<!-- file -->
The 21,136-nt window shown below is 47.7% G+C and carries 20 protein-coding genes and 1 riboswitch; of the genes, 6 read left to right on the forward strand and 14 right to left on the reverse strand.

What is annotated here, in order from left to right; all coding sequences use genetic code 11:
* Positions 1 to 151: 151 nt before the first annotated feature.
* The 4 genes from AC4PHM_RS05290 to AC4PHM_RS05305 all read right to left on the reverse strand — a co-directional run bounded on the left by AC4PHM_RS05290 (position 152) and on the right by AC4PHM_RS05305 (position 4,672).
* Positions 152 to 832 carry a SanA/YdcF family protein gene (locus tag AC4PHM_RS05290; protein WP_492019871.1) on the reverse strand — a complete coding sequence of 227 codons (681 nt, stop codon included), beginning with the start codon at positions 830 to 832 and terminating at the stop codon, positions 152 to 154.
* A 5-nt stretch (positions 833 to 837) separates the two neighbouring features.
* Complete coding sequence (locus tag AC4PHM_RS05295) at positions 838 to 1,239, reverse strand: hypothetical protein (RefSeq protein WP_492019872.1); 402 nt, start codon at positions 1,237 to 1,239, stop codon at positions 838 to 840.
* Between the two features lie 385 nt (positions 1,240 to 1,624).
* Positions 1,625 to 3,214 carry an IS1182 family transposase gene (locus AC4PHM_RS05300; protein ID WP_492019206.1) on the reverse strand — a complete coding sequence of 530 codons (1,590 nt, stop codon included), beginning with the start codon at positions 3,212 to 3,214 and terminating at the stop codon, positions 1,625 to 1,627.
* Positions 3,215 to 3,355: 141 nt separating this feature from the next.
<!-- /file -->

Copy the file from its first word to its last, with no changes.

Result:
The 21,136-nt window shown below is 47.7% G+C and carries 20 protein-coding genes and 1 riboswitch; of the genes, 6 read left to right on the forward strand and 14 right to left on the reverse strand.

What is annotated here, in order from left to right; all coding sequences use genetic code 11:
* Positions 1 to 151: 151 nt before the first annotated feature.
* The 4 genes from AC4PHM_RS05290 to AC4PHM_RS05305 all read right to left on the reverse strand — a co-directional run bounded on the left by AC4PHM_RS05290 (position 152) and on the right by AC4PHM_RS05305 (position 4,672).
* Positions 152 to 832 carry a SanA/YdcF family protein gene (locus tag AC4PHM_RS05290; protein WP_492019871.1) on the reverse strand — a complete coding sequence of 227 codons (681 nt, stop codon included), beginning with the start codon at positions 830 to 832 and terminating at the stop codon, positions 152 to 154.
* A 5-nt stretch (positions 833 to 837) separates the two neighbouring features.
* Complete coding sequence (locus tag AC4PHM_RS05295) at positions 838 to 1,239, reverse strand: hypothetical protein (RefSeq protein WP_492019872.1); 402 nt, start codon at positions 1,237 to 1,239, stop codon at positions 838 to 840.
* Between the two features lie 385 nt (positions 1,240 to 1,624).
* Positions 1,625 to 3,214 carry an IS1182 family transposase gene (locus AC4PHM_RS05300; protein ID WP_492019206.1) on the reverse strand — a complete coding sequence of 530 codons (1,590 nt, stop codon included), beginning with the start codon at positions 3,212 to 3,214 and terminating at the stop codon, positions 1,625 to 1,627.
* Positions 3,215 to 3,355: 141 nt separating this feature from the next.